This semester of nature writing has expanded my perceptions of nature writing just as last semester’s course on travel writing greatly expanded my views on writing about place. More than ever I think that both are connected. When I travel, I am drawn to natural locations so it is difficult to disentangle writing about place and writing about nature. My personal library has grown too. I have writers on my shelf now that weren’t there before. I have been especially intrigued by Native American writers such as Silko but other writers such as Terry Tempest Williams have touched my life. It was vindicating to read works by writers I knew personally, whose works were already part of my vernacular. Re-reading these authors and discovering new works by them was sort of a validation of what I already believed. This is the last formal Chatham Nature Writing entry on this nature blog. Will the blog continue? Most definitely. It has become a forum for me to express my personal point of view and to share with others.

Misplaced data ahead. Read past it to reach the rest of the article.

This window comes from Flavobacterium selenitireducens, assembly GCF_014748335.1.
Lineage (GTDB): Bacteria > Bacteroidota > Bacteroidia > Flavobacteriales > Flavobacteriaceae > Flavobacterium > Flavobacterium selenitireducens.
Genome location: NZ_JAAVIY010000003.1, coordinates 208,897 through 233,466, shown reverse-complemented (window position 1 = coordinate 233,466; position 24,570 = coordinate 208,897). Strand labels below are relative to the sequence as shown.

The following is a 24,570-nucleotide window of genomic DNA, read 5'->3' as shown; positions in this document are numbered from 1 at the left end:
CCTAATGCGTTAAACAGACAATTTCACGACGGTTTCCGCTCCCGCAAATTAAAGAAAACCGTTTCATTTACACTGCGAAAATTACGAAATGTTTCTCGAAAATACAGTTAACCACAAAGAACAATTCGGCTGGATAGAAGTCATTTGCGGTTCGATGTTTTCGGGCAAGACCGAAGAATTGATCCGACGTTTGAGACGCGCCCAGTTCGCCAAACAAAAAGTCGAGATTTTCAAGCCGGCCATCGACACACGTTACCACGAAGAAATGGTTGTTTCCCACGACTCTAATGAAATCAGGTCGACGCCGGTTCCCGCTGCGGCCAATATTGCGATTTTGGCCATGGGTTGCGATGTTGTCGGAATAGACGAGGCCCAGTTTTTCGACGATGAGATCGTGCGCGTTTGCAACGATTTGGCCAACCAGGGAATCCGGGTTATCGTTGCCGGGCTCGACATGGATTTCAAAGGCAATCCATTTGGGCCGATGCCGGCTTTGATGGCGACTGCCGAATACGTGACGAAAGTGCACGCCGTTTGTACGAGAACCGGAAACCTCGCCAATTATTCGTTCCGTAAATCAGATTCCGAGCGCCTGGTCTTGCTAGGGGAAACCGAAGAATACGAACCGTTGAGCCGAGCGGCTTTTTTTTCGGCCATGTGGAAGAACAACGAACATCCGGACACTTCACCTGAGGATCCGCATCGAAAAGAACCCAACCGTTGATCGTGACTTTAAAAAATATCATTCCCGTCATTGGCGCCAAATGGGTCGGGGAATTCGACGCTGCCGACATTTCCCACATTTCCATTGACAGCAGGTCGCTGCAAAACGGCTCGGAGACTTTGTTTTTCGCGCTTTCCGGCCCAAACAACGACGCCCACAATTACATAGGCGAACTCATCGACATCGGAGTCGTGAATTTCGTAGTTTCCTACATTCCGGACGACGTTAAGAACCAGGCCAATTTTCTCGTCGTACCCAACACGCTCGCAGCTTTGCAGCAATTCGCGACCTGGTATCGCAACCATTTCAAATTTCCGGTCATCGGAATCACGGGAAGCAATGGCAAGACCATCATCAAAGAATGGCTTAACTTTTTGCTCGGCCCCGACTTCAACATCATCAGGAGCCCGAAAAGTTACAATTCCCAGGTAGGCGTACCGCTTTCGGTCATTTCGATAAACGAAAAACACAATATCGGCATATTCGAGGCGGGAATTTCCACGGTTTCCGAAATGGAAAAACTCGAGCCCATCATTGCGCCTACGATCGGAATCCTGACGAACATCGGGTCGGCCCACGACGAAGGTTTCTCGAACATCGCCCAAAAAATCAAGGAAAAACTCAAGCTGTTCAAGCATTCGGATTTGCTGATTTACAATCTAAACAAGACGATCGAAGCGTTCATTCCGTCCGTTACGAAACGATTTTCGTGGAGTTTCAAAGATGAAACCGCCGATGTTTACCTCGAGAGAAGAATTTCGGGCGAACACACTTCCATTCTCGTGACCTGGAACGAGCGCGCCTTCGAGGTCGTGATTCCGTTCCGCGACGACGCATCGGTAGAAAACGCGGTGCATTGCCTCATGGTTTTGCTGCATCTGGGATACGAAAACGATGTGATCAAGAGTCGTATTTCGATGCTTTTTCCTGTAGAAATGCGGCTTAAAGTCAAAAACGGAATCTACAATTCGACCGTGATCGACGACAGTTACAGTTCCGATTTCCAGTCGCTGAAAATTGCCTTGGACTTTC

One thing that has been on my mind is the reason I chose Chatham. I had researched several schools but when I found Chatham and learned of the connection with Rachel Carson and their focus on the environment and nature, it had to be Chatham for me. Rachel Carson’s Silent Spring had a huge impact on me while I was in high school. Last week at my favorite used book store I came across her book A Sense of Wonder which was written for her nephew but time ran out for her before she finished it. She wrote it in 1956 and it was published by Charles Pratt in 1965. In it she says, “No child should grow up unaware of the dawn chorus of the birds in spring.”
Carson also says, “If I had influence with the good fairy who is supposed to preside over the christening of children I should ask that her gift to each child in the world be a sense of wonder so indestructible that it would last throughout life, as an unfailing antidote against boredom and disenchantments of later years, the sterile preoccupation with things that are artificial, the alienation from the sources of our strength.“
I am thankful to the good fairies that I was born with that sense of wonder. I have tried to impart the same wonder to my son. I hope that my sense of wonder lasts me all the rest of my days.